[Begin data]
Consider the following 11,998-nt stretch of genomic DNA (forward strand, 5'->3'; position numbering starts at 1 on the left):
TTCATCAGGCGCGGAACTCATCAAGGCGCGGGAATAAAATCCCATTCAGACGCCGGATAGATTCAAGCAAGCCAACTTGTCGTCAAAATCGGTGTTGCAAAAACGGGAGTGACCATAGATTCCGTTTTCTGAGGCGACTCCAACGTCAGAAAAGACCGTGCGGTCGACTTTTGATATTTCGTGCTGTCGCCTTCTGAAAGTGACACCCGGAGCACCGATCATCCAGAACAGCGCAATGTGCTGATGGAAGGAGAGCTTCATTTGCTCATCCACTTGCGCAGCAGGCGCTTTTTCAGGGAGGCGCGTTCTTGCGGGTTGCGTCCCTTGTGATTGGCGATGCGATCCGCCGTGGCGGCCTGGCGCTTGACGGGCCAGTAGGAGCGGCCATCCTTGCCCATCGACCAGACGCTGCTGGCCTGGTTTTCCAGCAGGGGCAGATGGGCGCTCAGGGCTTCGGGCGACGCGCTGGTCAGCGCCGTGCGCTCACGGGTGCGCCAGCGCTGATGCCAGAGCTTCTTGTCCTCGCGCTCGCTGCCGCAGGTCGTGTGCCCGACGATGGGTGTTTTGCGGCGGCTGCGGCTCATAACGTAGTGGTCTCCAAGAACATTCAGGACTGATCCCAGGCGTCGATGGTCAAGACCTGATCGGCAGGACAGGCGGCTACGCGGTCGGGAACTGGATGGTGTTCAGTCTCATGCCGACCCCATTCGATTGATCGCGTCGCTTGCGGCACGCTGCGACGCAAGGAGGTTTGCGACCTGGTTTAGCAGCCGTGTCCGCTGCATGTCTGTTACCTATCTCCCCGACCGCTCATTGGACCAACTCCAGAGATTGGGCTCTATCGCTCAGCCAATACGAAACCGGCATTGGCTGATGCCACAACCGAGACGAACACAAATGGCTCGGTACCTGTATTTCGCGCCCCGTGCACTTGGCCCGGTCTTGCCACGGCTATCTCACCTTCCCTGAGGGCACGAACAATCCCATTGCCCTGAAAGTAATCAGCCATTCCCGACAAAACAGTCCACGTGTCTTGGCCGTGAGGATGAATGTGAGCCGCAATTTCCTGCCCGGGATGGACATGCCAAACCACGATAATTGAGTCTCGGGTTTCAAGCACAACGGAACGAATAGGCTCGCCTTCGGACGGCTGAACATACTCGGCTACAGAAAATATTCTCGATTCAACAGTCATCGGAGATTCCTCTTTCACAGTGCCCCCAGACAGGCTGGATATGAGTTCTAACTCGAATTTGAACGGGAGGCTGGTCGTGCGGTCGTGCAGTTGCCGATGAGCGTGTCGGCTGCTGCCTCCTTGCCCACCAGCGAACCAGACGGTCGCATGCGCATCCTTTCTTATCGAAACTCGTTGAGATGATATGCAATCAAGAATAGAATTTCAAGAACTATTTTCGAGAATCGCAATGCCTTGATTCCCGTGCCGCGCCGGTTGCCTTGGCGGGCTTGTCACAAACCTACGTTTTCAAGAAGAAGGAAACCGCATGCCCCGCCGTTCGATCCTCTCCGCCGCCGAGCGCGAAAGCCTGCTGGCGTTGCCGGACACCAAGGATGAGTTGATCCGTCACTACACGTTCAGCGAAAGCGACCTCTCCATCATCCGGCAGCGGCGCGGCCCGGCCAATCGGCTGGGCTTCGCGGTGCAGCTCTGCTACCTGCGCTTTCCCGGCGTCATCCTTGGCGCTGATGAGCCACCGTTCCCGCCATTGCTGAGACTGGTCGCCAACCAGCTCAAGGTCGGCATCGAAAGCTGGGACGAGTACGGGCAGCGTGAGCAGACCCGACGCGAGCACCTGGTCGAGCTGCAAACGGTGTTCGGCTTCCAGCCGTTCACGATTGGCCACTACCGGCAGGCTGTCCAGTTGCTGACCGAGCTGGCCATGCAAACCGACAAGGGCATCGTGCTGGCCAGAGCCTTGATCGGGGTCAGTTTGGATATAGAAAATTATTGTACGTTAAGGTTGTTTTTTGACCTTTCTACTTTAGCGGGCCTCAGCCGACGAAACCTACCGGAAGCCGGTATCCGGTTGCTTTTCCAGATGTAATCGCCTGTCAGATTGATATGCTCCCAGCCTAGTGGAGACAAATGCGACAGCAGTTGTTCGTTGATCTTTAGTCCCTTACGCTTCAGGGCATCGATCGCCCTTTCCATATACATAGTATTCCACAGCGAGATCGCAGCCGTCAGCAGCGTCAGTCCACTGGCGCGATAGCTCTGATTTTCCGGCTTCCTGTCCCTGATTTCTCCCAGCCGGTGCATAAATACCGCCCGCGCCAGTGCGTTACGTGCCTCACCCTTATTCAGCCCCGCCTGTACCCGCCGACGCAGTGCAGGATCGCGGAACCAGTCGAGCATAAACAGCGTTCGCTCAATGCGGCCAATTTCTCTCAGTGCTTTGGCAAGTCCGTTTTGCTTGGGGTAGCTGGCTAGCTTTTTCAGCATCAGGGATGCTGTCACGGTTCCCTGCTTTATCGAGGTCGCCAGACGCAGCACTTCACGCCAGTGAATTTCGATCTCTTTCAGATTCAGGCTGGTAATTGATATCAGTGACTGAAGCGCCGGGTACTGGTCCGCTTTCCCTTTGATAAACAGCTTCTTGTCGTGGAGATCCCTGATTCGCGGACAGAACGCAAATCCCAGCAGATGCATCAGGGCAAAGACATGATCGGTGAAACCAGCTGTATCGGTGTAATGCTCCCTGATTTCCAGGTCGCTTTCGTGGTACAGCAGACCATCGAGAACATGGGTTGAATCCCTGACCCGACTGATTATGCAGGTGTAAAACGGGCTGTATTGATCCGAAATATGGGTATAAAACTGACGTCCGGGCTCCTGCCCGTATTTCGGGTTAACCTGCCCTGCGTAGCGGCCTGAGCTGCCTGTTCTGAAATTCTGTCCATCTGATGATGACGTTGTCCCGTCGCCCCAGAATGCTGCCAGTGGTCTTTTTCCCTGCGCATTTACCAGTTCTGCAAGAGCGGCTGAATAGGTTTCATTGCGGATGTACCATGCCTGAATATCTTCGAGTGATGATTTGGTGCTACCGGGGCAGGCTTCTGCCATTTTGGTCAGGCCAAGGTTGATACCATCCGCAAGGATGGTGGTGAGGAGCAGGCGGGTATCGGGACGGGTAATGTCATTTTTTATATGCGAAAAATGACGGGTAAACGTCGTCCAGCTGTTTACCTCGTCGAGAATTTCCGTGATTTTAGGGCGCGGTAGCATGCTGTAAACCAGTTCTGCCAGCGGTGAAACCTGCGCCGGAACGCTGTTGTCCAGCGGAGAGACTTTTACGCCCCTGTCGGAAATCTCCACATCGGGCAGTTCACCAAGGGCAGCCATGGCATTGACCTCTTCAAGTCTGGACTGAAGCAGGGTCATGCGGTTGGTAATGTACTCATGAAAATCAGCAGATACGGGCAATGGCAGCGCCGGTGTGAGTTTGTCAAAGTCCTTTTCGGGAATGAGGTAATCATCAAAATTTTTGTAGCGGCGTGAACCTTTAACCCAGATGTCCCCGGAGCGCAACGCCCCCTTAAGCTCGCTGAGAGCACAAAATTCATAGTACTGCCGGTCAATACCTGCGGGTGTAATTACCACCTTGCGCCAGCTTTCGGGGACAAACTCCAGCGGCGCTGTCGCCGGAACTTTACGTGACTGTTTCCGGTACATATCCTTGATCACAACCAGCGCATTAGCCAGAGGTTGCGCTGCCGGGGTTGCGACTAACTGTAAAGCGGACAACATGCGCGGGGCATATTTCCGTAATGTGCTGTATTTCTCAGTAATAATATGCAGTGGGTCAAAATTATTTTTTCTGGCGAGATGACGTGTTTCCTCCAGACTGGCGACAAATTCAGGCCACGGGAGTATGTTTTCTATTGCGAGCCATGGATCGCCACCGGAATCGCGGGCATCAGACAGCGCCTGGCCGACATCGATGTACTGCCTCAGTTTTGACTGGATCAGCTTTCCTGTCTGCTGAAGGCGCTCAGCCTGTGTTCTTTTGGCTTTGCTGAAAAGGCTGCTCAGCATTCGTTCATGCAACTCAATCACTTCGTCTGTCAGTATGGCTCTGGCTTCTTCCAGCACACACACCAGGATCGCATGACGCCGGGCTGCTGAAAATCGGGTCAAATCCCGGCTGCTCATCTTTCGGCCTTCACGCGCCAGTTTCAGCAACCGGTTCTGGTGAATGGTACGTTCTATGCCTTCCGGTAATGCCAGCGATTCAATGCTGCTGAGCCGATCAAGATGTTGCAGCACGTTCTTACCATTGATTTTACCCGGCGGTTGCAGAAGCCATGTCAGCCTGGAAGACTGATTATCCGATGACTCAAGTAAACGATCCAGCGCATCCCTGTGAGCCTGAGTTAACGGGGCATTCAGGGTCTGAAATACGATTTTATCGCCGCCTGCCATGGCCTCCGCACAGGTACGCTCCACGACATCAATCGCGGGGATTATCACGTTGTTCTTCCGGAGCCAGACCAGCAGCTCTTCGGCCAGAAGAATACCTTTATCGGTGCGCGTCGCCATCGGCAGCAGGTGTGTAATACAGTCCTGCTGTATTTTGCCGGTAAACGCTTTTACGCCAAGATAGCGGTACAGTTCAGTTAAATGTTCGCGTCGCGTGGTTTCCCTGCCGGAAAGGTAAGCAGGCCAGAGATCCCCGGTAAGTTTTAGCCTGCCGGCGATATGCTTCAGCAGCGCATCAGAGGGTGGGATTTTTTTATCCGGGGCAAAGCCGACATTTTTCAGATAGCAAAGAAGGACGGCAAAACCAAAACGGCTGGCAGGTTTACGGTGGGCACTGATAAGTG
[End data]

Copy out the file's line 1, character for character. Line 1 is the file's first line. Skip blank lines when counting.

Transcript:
Consider the following 11,998-nt stretch of genomic DNA (forward strand, 5'->3'; position numbering starts at 1 on the left):